Dubai: As a crucial quarter winds up this week, analysts opine that investors will be bracing for comparatively higher market flux in the days ahead, before most global markets shut for the long Easter holiday weekend.
Although nearly half a billion vaccine doses administered globally, markets are ending March on a grim note. Analysts evaluate a few of those reasons being renewed China-US tensions, higher bond yields, pandemic resurgence and a tanker stranded in the Suez Canal that possibly deals a blow to world trade.
US and German government bonds have lost between 5 per cent to 6 per cent, and emerging currency debt holders are currently down 6.5 per cent.
Busy week for econ data
On the global economic front, it’s a busy week ahead on the calendar, with 54 statistics in focus in the week ending April 2. In the week prior, 56 stats had also been in focus.
Employment data from the US on Friday will show whether the labour market is getting stronger, which in turn will allow investors to gauge how the world’s largest economy is recovering – whether or not it is in tandem with its peer nations.
In February, the economy created a forecast-beating 379,000 jobs as a decline in new infections and additional pandemic relief boosted hiring. Analysts expect 500,000 jobs were created in March, the largest monthly gain in five months.
More positive data from China
Economic data from China has continued to impress and global trade terms will need to continue improving to support a more sustained global economic recovery. On Tuesday, Japan’s retail sales figures are due out ahead of industrial production figures on Wednesday.
On Thursday, Australia’s retail sales and trade figures for February will be the key drivers, while on Wednesday, business confidence figures for March will influence in a shortened week.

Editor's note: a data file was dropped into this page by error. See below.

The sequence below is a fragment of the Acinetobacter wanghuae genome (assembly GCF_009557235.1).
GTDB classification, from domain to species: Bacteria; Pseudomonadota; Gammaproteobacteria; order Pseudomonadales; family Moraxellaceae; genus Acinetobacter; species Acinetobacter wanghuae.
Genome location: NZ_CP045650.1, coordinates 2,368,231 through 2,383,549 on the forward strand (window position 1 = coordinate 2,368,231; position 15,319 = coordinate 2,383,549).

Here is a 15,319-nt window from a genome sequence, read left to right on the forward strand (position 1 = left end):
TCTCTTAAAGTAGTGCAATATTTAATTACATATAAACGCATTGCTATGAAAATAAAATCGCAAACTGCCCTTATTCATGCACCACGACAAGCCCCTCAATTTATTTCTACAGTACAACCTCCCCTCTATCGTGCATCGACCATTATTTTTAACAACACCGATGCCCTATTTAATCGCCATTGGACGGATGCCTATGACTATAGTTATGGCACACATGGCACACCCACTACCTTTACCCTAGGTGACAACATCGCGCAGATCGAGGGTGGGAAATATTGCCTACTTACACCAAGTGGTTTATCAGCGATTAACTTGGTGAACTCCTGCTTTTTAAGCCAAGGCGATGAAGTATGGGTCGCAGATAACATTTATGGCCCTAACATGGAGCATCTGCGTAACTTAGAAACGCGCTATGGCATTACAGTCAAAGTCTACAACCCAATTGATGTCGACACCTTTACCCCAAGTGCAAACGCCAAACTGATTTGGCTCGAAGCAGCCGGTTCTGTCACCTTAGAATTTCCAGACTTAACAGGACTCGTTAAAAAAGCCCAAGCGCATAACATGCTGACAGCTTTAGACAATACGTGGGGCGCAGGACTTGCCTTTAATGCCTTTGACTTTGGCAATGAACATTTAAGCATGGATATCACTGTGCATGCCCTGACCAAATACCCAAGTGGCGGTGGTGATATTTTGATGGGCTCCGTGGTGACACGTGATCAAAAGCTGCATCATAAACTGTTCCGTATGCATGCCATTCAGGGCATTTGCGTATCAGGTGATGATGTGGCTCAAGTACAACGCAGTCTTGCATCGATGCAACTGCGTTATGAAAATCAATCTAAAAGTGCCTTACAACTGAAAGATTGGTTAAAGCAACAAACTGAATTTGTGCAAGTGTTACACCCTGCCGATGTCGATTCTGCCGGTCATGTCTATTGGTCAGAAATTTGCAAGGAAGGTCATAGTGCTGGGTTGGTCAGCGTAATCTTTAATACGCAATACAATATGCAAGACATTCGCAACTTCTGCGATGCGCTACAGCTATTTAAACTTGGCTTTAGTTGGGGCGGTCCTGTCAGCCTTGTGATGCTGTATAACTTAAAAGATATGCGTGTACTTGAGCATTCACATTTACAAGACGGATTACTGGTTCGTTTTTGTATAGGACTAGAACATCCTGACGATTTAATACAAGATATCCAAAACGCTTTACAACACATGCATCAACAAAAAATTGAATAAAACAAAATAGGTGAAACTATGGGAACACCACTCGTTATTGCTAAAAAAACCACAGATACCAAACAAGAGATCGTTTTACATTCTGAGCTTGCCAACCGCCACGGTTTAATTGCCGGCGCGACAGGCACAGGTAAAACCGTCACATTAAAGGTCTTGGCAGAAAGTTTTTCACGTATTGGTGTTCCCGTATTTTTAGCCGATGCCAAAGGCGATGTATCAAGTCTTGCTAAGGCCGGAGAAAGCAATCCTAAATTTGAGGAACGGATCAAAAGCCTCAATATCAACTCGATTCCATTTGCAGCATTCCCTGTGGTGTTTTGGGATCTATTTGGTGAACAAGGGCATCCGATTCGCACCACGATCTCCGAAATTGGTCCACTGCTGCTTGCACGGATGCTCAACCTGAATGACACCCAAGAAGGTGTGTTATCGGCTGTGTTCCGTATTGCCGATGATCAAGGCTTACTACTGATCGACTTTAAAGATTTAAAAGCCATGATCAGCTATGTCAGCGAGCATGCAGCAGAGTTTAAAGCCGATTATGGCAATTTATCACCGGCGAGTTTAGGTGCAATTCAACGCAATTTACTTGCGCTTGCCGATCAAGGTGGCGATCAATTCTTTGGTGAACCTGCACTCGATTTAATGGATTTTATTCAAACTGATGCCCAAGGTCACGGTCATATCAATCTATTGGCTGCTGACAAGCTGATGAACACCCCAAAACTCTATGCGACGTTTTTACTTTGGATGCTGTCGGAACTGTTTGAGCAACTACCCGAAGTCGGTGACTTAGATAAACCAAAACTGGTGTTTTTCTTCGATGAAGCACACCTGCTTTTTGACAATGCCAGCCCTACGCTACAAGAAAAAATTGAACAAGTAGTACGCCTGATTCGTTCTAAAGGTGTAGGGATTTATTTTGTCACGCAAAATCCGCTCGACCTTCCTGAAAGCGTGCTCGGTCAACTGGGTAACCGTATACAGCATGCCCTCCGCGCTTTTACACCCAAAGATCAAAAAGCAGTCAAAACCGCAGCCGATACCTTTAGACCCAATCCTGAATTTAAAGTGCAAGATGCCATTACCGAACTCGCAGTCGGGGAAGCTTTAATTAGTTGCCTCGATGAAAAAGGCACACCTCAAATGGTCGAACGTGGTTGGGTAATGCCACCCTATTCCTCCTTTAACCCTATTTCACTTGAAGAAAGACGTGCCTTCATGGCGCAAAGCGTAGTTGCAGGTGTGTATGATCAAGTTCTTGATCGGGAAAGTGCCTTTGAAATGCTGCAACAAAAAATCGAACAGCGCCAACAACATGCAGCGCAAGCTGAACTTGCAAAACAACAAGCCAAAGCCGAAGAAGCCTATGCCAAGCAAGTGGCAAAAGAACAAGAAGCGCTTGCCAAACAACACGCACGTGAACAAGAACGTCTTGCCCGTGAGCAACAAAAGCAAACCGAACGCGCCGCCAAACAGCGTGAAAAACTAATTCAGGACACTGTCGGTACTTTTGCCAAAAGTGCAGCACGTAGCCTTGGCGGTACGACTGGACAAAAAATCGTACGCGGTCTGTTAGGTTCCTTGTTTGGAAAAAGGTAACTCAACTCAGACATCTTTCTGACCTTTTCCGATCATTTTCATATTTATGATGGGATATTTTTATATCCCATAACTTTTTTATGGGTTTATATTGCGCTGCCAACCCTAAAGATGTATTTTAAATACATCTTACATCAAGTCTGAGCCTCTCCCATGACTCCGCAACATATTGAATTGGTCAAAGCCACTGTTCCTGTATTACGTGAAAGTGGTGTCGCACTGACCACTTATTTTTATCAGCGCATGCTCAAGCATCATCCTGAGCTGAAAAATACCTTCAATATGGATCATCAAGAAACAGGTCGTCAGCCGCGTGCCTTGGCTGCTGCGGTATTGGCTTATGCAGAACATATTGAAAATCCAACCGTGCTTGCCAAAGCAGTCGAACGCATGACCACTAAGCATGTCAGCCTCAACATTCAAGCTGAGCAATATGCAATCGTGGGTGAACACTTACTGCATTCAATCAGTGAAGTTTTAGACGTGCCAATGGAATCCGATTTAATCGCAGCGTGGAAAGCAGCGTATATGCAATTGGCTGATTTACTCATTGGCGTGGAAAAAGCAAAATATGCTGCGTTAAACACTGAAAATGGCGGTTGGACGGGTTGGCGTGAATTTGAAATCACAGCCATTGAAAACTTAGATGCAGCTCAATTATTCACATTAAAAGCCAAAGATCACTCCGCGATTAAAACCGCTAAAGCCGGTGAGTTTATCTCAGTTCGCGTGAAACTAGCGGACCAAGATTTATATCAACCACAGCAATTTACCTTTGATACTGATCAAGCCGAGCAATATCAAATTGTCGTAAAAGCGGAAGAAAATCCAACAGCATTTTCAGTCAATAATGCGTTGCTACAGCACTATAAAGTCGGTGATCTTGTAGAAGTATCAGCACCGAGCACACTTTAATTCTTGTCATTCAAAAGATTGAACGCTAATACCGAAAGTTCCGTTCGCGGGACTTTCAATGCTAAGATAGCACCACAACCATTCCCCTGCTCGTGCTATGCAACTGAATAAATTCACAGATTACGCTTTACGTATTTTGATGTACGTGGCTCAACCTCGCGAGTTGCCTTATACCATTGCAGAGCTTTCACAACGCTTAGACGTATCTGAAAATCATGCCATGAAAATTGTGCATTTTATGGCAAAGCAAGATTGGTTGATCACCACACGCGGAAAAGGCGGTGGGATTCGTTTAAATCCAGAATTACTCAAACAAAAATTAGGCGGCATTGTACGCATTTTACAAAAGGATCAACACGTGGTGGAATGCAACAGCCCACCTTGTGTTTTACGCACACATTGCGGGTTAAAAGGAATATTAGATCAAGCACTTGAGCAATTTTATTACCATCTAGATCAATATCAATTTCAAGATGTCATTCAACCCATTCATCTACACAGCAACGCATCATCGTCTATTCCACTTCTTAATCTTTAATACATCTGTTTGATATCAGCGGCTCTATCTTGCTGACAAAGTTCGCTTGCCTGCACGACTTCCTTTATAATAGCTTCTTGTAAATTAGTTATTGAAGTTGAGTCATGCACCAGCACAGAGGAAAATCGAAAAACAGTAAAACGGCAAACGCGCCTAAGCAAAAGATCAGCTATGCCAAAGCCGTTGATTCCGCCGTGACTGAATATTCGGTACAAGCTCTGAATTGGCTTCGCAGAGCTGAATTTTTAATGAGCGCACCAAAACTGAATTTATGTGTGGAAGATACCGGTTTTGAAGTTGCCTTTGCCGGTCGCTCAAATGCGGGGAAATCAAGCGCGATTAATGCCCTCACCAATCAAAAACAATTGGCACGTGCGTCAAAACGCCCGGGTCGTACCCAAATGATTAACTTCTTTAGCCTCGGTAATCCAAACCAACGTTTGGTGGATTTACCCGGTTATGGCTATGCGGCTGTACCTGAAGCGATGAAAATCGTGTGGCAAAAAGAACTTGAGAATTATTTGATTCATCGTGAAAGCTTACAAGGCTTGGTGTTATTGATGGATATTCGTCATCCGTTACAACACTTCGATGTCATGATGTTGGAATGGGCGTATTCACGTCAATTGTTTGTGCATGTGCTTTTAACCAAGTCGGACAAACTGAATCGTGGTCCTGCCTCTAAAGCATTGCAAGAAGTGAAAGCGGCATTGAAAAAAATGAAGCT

Global stock benchmarks mostly ended higher in the past week, with bond yields less volatile. The closely watched 10-year Treasury bond was up 1.67 per cent Friday, down from 1.75 per cent in the prior week.
Quarter-end trade could be positive
Yields move opposite price, and strategists expect rates to continue to slip in the coming week as investors rebalance their holdings. Some analysts say the quarter-end trade could end up being positive for stocks, especially big cap tech, since rates have stopped moving higher temporarily.
Bonds have staged a much more dramatic move for the quarter with the benchmark 10-year yield rising from 0.93 per cent at the end of last year.
US stocks are higher for the quarter so far. The S&P 500 was up 1.6 per cent for the week and up 5.8 per cent for the quarter to date.
The Dow was up 1.4 per cent for the week, and has an 8 per cent gain for the first quarter so far. The Nasdaq has been the laggard, falling 0.6 per cent for the week and up 1.9 per cent for the quarter.
US-China talks resume
On the geopolitical front, US talks with China have resumed, which will bring chatter from both sides to the forefront from a market perspective.
Relations between China and the rest of the world will therefore need to materially improve to support a more sustained global economic recovery. Analysts monitor the latest spike in tension over Xinjiang cotton.
Tensions between Britain and the EU remain, in spite of the EU’s decision not to ban vaccine exports. Any decision to block the exports of vaccines could lead to a UK response, however, and could also unravel the UK’s vaccination program.
For major global stock markets, it is a shortened week, with European, and US markets closed on Friday.